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Cooking with "Cradle of Flavor"


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Satay is so much more satisfying on the grill, then under a broiler - doubly so in the case of the anemic broiler in our gas oven. And I could eat the Sos Kecap Rawit with a spoon, I tell you - with a spoon. In fact, I just did - with my leftovers.

The marinade on that chicken satay really is good stuff. After I made the paste, I realized that I scaled back the amount of chicken I was using, but not scaled back the marinade - so I only put half the marinade on the chicken and the rest went into a small container in the refrigerator. Anybody have any experience with storing seasoning paste?

The ingredients are, if my memory serves:

coriander

fennel

lemongrass

tumeric

garlic

galangal

ginger

shallot

palm sugar

peanut oil and salt

What do you think ? Is it worthwhile to hold on to it, or is it better to just start fresh? Well, of course, it is better to start fresh, but how long do you think you could keep marinade like this around and have it be useful ?

So, I am glad to see that so many people have gotten interested in the book and found themselves a copy. I am going on a road trip for the next week or so (Seattle to San Francisco/Marin/Berkeley/Los Altos Hills and back again), and so I am looking forward to coming back to a thread teeming with descriptions of all the Cradle of Flavor cooking that has happened in my absence.

Any chance we will see some more food from you soon Mr. C. sapidus or are you going to continue your explorations of the Vietnamese/Thai/Chineses kitchen for a while?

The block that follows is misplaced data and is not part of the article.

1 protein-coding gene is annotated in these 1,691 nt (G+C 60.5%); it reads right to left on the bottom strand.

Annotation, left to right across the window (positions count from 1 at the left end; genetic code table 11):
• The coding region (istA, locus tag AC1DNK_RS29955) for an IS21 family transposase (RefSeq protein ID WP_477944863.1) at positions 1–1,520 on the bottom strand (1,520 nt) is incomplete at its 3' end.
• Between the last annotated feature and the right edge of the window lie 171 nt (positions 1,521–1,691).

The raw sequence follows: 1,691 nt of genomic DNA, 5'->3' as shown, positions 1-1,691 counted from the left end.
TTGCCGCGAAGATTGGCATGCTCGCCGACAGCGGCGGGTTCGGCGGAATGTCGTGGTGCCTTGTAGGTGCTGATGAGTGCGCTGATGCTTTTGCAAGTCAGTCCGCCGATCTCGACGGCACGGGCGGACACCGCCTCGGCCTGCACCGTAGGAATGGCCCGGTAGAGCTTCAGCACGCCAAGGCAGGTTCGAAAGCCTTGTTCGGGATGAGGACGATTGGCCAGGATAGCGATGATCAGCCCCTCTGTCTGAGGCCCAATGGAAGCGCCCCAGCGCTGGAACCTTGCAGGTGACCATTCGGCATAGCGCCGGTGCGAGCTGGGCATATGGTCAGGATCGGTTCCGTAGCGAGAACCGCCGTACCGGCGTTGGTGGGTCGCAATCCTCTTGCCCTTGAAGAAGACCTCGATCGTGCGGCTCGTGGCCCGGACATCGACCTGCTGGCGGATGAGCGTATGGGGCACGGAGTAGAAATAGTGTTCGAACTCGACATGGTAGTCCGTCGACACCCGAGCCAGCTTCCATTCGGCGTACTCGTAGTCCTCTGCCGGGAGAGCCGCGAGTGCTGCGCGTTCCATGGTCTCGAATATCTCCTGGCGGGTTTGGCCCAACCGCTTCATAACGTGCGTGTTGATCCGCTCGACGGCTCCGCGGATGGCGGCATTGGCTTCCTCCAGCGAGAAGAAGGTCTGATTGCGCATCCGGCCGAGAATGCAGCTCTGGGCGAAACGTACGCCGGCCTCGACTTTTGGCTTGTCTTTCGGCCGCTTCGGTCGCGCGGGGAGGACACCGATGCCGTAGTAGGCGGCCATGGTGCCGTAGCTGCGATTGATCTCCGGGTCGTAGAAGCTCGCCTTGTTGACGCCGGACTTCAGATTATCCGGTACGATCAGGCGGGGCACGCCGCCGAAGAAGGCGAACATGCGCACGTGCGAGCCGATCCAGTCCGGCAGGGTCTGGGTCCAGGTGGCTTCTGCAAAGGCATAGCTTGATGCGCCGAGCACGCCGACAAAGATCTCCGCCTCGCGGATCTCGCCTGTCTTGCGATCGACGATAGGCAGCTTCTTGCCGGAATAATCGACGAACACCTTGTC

chrisamirault - any plans to visit the Cradle of Flavor while you are in Montana ? No, I am not stalking you - I just thought I read something about you going to Montana this week ?

EmilyR - what are you going to cook next?

Sony, snowangel, Smithy, anzu, Dejah, Pallee, KristiB50 - When do we get to see what you are making from Cradle of Flavor?

Sir Fat Guy - any chance we will see you tackle those eggs again ?

Oh - one of the really cool tips that came along with this recipe was the use of a stalk of lemongrass as a basting brush. You chop off the very ends of the stalk, peel off the outer layers, and then lightly smash/bruise the bottom end of the lemongrass - and voila, you have yourself a natural, lemongrass basting brush.

Of course, every time I used my nifty and frankly, beautiful, lemongrass basting brush to baste the chicken with a little peanut oil, the oil would drip on to the coals, causing a flare up and causing me to freak out a little bit (experienced griller, I am not). I suspect that my grill is too close to my coals (perhaps because I am using a former gas grill as a charcoal grill - gas disconnected, permanently, of course). But that, my Cradle of Flavor friends, is a tangent I don't have time for right now. I have some road trip planning to do.